The sociologist said the rise in temporary immigration might be having an impact on French in Quebec, given that temporary immigrants are less likely to speak the language.
A recent study by the Institut du Quebec found that while non-permanent residents represented nine per cent of international immigration to the province from 2012 to 2016, that number had climbed to 64 per cent by 2019.
In Quebec, the number of Canadians who reported English as their first official language topped one million, while one in 10 Quebecers report speaking predominantly English at home.
As the country becomes more linguistically diverse, the percentage of Canadians who reported English or French as their mother tongue has also declined.
The agency defines mother tongue as a citizen’s first language learned at home in childhood and still understood by the individual.
Corbeil said that while some people put a lot of emphasis on French losing ground in Quebec, that phenomenon has already played for the English language in regions like Toronto, where nearly half of residents’ mother tongues are not English.
Outside of Quebec, the number of people who speak predominantly French at home declined by 36,000.
Immigration, Refugees and Citizenship Canada announced in 2019 its plan to boost francophone immigration to areas in Canada outside of Quebec. It’s hoping to increase the share of francophone immigrants to 4.4 per cent by 2023.
In 2021, 3.6 per cent of arrivals outside of Quebec were French-speaking immigrants.
It would be more effective to direct French-speaking immigrants to Quebec, given the limited influence of the language outside of the province, said Charles Castonguay, a retired mathematics professor from the University of Ottawa who specializes in the language landscape of Canada.
“That will do much more to stabilize the weight of French in Canada than scattering these immigrants,” he said.
English-French bilingualism remained unchanged over the five-year period, with 18 per cent of Canadians reporting they can conduct a conversation in both languages.
However, a closer look at the numbers shows the rate of bilingualism is up in Quebec but down in the rest of Canada.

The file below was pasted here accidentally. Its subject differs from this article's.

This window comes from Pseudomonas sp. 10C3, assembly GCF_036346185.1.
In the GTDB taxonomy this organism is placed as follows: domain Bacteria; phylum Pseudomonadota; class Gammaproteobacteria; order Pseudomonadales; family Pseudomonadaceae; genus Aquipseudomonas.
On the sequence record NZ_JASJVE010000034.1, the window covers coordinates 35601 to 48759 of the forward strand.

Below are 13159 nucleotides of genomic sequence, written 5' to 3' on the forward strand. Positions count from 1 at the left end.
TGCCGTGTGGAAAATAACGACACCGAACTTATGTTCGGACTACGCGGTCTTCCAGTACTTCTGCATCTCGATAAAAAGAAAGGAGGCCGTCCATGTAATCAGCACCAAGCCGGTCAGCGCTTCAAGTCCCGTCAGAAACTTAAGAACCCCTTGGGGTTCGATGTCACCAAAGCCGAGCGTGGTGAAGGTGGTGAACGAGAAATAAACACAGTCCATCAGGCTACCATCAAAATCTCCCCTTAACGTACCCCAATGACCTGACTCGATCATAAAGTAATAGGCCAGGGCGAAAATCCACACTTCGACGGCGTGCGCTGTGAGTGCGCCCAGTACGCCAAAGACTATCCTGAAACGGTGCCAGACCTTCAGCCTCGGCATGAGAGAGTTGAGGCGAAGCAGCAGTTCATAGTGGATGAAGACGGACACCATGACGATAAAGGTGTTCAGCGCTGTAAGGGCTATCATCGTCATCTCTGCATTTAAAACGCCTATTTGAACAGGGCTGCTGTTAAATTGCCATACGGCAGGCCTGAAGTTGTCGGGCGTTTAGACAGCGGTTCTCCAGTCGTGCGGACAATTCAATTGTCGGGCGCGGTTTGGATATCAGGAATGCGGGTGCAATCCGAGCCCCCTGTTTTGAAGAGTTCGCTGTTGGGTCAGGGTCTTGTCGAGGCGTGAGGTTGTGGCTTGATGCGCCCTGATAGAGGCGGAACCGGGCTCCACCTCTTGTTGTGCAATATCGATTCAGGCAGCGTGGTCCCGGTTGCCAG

The census release comes after Quebec introduced a new language law this year that restricts access to government services in English. In June, Quebec Premier Francois Legault drew criticism for sounding the alarm over a decline in the number of people who speak French at home.
Legault declared that “nobody could deny” French is in decline, saying fewer Quebecers were speaking the language at home as well as at work.
Corbeil said the impact of Bill 96 would not be reflected in the data given it was passed this year.
“It’s really the immigration policy and immigration measures (where) I think the focus should be put, because it’s difficult actually to see ΓÇª what are the measures that will have an impact on the language dynamics,” Corbeil said.
Statistics Canada will publish a census report on workplaces later this year that will shed light on languages spoken in work environments.
This report by The Canadian Press was first published Aug. 17, 2022.
Passport delays: Canada opens new service sites – CTV News
The federal government is adding new passport service locations across Canada as a backlog in processing applications continues.
Social Development Minister Karina Gould announced Wednesday that people can now apply for and pick up passports at Service Canada centres in Red Deer, Alta., Sault Ste. Marie, Ont., Trois-Rivieres, Que., and Charlottetown, P.E.I.
That’s on top of five new locations added in July, and Gould expects to bring another seven to nine locations into the program soon.
“I think this is a really important and long-overdue change,” she said in an interview. “Those of us who live in more urban areas, we don’t realize that we’re so lucky to be close to a passport office.”
The additions should make it easier for people outside large centres to access services and ease stress on offices in regional hubs, she added.
No new federal money was required to make the change, Gould said. Resources come out of a revolving fund made up of passport fees.
Gould said the current crisis and complaints over long wait times have accelerated the work but she was already looking at bringing passport services to more locations before the backlog.
She visited Sault Ste. Marie in April, before media began reporting on complaints over wait times. The local Liberal MP, Terry Sheehan, told Gould that people in the Sault had to drive seven or eight hours to Thunder Bay or Toronto to visit a passport office in person.
Until Wednesday, there was no passport office on Prince Edward Island.
“So I was starting to already look at who is not close, and how can we fix this,” she said. “And then it became that much more acute.”
Nearly 1.1 million applications for new and renewed passports have been filed since April as pandemic restrictions loosen and Canadians resume travelling.
More than one-quarter of those hadn’t yet been processed as of early August.
Government statistics show the system is starting to catch up with demand, as the gulf between the number of passport applications each month versus the number of passports issued is getting smaller.
Call centre wait times have gone down significantly and “triage measures” were implemented at 17 passport offices to mitigate in-person headaches.